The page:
Wow, the Blogger widget says that 61 people are following this blog now.  I am really tickled that there are over 60 people out there (plus the occasional visitors) who are interested in 1/24th scale, or in the Greenleaf Fairfield house, or in Lydia Pickett, or maybe in all of it!  And no pressure...  :)  But seriously, I do find it very motivating to have an expectant audience, it encourages me to do something every week so that I have something to blog about.  And I love getting your comments. It's especially nice when someone says that they have learned something from reading, or have been encouraged to try something new.

This week I have been working on the landscaping, and I tried something new for me, thus the 'adventure' in the title.

Finishing the garden feature

I painted my garden feature to look like stone, using washes of acrylic paint in 'stone' colours, and painted the 'dirt' in Burnt Sienna.

Then I had fun 'planting' it with a mixture of scenic materials, Flowersoft (tiny paper shreddings that look like flowers), and a little tree from my stash (with added Flowersoft).  I glued everything in with Aileen's tacky glue.

Planning the garden, and adding grass and dirt

I used a quilter's chalk pencil to draw directly on my base for the outlines of the flower beds.  That way I could rub out lines and try again until I was satisfied.  I used a 10p coin to round off the ends of the beds.  I wanted to leave enough room between the beds and the garden feature so that I can have a couple of deck chairs.

Then I painted the 'dirt' brown with Burnt Sienna acrylic paint.  On the front, I painted the path in a very light pink.

On the front, I made a little border for the flower bed using small stones I scrounged up from our real garden, setting them into a bead of tacky glue. 

I also started the path, by painting diluted PVA glue onto the path and sprinkling thickly with 'gravel'.  I let this dry, then turned the house on its side and rapped the base so that the excess chippings fell away.  I used the same method for the 'dirt' and the 'grass'.  If you knock the excess onto a big sheet of paper, you can carefully pour it back into the bag to use another day.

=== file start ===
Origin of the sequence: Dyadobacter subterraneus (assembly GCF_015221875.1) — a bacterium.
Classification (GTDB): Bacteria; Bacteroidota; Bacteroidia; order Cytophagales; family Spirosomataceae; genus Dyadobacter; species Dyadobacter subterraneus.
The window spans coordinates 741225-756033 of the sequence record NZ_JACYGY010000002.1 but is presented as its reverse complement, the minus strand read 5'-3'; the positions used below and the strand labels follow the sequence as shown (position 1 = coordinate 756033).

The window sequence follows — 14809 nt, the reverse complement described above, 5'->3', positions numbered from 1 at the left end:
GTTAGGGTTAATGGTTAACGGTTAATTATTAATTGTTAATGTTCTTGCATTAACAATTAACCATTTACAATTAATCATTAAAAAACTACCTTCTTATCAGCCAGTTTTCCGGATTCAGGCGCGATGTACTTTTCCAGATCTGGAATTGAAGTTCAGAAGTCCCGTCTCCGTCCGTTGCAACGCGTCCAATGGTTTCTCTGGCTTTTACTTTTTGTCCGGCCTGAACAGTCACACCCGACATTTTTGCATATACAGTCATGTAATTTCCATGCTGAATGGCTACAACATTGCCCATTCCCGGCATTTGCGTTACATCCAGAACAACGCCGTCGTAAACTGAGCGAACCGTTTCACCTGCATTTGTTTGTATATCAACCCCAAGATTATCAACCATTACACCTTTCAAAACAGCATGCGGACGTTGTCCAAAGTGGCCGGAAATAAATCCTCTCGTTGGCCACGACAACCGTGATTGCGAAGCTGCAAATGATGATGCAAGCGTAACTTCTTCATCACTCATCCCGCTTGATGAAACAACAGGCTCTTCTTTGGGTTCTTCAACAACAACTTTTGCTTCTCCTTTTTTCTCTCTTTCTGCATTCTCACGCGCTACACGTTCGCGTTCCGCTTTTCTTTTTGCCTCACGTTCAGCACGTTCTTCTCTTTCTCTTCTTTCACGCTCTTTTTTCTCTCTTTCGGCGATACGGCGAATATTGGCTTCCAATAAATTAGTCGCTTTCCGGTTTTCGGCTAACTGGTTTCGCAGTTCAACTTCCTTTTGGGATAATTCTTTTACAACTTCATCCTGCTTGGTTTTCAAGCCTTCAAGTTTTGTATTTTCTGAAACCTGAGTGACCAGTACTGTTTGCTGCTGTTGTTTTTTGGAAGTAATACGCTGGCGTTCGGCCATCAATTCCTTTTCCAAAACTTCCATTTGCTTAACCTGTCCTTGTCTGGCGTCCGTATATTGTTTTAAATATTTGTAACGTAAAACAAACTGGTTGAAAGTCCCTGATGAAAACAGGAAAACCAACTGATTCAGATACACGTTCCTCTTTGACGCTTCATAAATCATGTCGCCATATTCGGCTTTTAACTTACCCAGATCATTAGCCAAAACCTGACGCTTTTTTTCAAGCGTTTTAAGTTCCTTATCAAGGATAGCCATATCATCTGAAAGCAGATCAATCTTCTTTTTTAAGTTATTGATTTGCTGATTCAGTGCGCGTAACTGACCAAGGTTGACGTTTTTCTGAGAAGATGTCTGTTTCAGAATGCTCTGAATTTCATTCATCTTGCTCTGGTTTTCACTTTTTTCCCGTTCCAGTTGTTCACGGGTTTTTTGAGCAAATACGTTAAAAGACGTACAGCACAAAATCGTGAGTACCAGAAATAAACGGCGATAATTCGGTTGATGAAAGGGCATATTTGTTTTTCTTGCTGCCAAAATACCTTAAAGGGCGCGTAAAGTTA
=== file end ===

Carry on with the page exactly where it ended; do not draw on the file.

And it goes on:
Here is the front after applying the dirt and grass, using scenic materials such as those sold for model railways.  I am lucky to have a DH and DS who do wargaming, so we have a stash of these materials.  You can see that I need to glue on a few more chippings as they didn't cover right to the front of the path.  By doing the stone border first, it is now partially covered by dirt on one side and by grass on the other, which makes it look more realistic.

I flocked all around the house.  For some reason, the back lawn came out a bit streaky and I had to re-do some patches.  DH says it looks like I have a mole problem...  The grass flock has helped to make the garden feature look like it is bedded in, but I will still need to add some material around it to complete the illusion. I also added a bit of white Flowersoft to look like daisies in the lawn.

Making trees from scratch

I used up my last tree on the garden feature, so I was Googling to buy some more.  I wasn't finding what I was looking for, but Google threw up a link to this YouTube video which shows a man making really great trees using wire, fluff, and an electric drill.  I couldn't believe how easy it looked, so I headed out to the bargain store and bought a cheap broom with thin plastic bristles for £2.99.  I already had a pack of thin florist's wire.

I'd never tried this before, so I had to do quite a bit of experimenting, but as the materials cost practically nothing, it didn't hurt to throw away the disasters.  You need a drill that will turn slowly, and I found that our cordless screwdriver was the best one to use as it will turn quite slowly.  I found that my plastic bristles stayed in the wire better if I ran some glue along the lower wire first, before laying down the bristles I cut from the broom head. The block of wood supports the wire while I am doing this, then I would bring down the top wire, hold the two wires with pliers, and remove the wood block while I started spinning the drill.  You can see a few of my efforts leaning against the front of the block.

After making several trees, I dipped them in various colours of green paint, and brushed off the excess (which I scooped back into the paint bottles, so it wasn't wasted.  However, when I did the flocking, I found it covered the trees so completely, I'm not even sure I needed to do this painting step.  Although it did thicken up the branches and trunks.  I left the wet trees to dry on a tray on top of the radiator.

Then came the fun part!  I gave each tree a good spray with Spray Mount adhesive, and dipped each one into a bag of flock.  Thicker flock covered the tree completely and gave the appearance of a bush.  Thin flock clung to individual bristles to look more like a conifer.  I was really pleased at how well these turned out.  I even sprayed and flocked a cheap plastic tree I got for .50p at the Kempton Dollshouse Fair today, and it looked hugely better afterwards.  I might add some Flowersoft to some of these, to look like blossom.